Original Paper | Published:

Caspase-4 activation by a bacterial surface protein is mediated by cathepsin G in human gingival fibroblasts

Cell Death and Differentiation volume 25, pages 380391 (2018) | Download Citation

Edited by RA Knight

Abstract

Caspase-4 is an inflammatory caspase; however, its mechanism of activation is poorly understood. In this study, we demonstrate that Td92, a surface protein of the periodontal pathogen Treponema denticola and a homolog of the Treponema pallidum surface protein Tp92, activates caspase-4 and induces pyroptosis in primary cultured human gingival fibroblasts (HGFs) via cathepsin G activation. Cathepsin G inhibition or siRNA knockdown of cathepsin G inhibited Td92-induced caspase-4 activation and cell death. Td92-induced cell death was significantly inhibited by siRNA knockdown of gasdermin D. Td92 treatment resulted in the binding of cathepsin G to caspase-4 and the coaggregation of these two molecules. In addition, Td92 induced IL-1α expression and secretion, and this was inhibited by caspase-4 knockdown. Cytochalasin D did not block Td92-induced caspase-4 activation, suggesting that Td92 internalization is not required for caspase-4 activation. Our results demonstrate that cathepsin G is directly engaged in caspase-4 activation by a bacterial ligand, which is responsible for cell death and IL-1α secretion in HGFs.

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Acknowledgements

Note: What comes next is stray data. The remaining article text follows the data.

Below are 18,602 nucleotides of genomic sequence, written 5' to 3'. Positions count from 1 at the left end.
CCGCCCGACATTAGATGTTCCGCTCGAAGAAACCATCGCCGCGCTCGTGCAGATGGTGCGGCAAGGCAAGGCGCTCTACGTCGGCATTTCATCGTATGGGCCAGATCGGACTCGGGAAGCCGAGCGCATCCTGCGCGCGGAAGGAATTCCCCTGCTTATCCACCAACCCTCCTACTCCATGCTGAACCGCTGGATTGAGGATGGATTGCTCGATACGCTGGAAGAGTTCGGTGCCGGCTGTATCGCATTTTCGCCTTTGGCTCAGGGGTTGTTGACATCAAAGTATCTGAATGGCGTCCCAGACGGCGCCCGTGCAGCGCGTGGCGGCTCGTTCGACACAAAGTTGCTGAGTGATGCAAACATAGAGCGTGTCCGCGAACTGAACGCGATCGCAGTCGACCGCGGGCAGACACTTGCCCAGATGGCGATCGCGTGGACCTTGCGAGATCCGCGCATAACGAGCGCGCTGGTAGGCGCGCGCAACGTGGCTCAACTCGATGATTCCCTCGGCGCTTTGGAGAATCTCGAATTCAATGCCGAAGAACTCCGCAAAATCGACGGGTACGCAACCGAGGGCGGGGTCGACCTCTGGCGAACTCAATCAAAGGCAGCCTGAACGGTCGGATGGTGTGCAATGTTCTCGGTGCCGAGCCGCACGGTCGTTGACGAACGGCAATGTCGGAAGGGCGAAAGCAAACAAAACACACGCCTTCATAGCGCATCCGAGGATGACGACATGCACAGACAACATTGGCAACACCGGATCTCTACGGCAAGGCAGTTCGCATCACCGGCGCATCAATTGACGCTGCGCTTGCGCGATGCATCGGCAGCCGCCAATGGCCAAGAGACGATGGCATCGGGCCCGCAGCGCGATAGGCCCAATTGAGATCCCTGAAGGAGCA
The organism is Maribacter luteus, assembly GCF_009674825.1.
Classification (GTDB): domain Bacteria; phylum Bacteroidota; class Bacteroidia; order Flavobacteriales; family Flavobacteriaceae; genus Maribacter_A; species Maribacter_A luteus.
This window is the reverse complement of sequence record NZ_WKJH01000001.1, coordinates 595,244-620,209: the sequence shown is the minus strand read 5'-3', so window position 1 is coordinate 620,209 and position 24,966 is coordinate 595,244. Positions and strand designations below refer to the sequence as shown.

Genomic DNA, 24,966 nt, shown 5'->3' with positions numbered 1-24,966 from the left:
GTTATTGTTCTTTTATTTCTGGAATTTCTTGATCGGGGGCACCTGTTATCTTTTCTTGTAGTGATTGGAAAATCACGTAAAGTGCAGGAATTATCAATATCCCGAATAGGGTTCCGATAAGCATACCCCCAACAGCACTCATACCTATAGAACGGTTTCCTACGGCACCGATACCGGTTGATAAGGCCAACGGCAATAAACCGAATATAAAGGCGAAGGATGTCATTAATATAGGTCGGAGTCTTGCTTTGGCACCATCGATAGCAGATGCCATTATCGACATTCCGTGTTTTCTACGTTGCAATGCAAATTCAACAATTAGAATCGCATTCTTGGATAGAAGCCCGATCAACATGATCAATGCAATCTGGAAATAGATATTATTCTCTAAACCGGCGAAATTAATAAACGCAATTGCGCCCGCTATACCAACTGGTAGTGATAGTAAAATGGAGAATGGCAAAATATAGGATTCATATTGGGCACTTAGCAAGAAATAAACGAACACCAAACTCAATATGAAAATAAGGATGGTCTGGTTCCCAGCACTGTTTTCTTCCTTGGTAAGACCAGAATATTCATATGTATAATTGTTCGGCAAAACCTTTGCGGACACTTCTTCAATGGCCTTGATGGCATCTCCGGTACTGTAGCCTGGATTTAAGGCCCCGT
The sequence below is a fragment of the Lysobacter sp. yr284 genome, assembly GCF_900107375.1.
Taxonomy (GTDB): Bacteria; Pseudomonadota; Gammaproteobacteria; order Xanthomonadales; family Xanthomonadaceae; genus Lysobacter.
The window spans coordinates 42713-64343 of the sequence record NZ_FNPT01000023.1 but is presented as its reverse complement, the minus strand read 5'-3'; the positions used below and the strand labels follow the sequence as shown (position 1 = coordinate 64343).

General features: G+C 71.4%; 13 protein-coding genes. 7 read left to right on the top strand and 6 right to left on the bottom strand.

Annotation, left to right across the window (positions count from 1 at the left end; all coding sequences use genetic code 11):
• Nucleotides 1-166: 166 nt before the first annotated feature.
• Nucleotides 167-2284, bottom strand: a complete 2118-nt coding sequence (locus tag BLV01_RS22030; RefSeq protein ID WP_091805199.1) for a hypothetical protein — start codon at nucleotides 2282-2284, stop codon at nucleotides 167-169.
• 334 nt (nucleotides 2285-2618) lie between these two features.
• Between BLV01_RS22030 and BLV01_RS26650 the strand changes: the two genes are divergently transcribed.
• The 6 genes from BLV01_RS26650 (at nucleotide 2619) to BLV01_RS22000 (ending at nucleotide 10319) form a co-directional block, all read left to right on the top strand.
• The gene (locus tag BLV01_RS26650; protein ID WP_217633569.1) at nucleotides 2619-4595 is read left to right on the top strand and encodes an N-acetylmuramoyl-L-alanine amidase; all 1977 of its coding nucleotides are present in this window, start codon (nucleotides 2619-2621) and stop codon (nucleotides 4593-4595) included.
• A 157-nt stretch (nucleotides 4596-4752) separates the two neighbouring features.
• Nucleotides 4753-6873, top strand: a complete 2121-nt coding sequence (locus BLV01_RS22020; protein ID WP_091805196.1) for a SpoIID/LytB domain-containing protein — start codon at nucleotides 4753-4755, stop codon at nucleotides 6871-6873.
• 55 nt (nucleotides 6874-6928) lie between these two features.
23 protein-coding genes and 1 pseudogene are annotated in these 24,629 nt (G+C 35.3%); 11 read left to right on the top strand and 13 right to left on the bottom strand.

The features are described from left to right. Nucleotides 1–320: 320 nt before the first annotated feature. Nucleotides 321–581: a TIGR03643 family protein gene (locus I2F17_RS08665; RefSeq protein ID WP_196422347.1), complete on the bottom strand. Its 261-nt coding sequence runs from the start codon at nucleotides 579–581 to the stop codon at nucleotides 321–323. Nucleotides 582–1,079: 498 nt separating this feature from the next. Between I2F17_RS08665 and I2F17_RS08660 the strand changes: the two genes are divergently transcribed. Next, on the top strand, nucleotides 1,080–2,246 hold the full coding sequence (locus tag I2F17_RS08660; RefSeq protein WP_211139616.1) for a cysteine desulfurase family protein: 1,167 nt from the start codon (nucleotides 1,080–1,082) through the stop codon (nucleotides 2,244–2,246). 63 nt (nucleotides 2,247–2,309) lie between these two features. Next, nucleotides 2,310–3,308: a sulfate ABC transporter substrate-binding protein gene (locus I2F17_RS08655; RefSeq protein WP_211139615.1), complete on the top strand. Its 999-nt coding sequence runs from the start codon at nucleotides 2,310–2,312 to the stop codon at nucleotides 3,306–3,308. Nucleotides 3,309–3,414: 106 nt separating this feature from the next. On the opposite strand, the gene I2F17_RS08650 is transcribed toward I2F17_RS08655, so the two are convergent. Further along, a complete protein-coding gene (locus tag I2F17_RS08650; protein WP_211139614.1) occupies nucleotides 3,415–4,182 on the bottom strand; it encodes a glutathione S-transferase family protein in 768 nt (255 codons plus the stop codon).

This study was supported by grants from the Basic Science Research Program of the National Research Foundation of Korea funded by the Ministry of Science, ICT and Future Planning (NRF-2015R1A2A2A01002598).

Author information

Author notes

    • Hye-Kyoung Jun

    Current address: Institute of Bone Science, OSSTEM IMPLANT Co., Ltd, Seoul 02861, Republic of Korea

    • Young-Jung Jung

    Current address: Department of Oral Immunology and Infectious Diseases, University of Louisville School of Dentistry, Louisville, KT 402, USA

Affiliations

  1. Department of Oral Microbiology and Immunology, School of Dentistry, Seoul National University, 101 Daehak-ro, Jongno-gu, Seoul 03080, Republic of Korea

    • Hye-Kyoung Jun
    • , Young-Jung Jung
    • , Sun-Jin An
    •  & Bong-Kyu Choi
  2. Department of Periodontology, Ajou University Hospital, 164 Worldcup-ro, Yeongtong-gu, Suwon 16499, Republic of Korea

    • Suk Ji
  3. Dental Research Institute, School of Dentistry, Seoul National University, 101 Daehak-ro, Jongno-gu, Seoul 03080, Republic of Korea

    • Bong-Kyu Choi

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Competing interests

The authors declare no conflict of interest.

Corresponding author

Correspondence to Bong-Kyu Choi.

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DOI

https://doi.org/10.1038/cdd.2017.167

Supplementary Information accompanies this paper on Cell Death and Differentiation website (http://www.nature.com/cdd)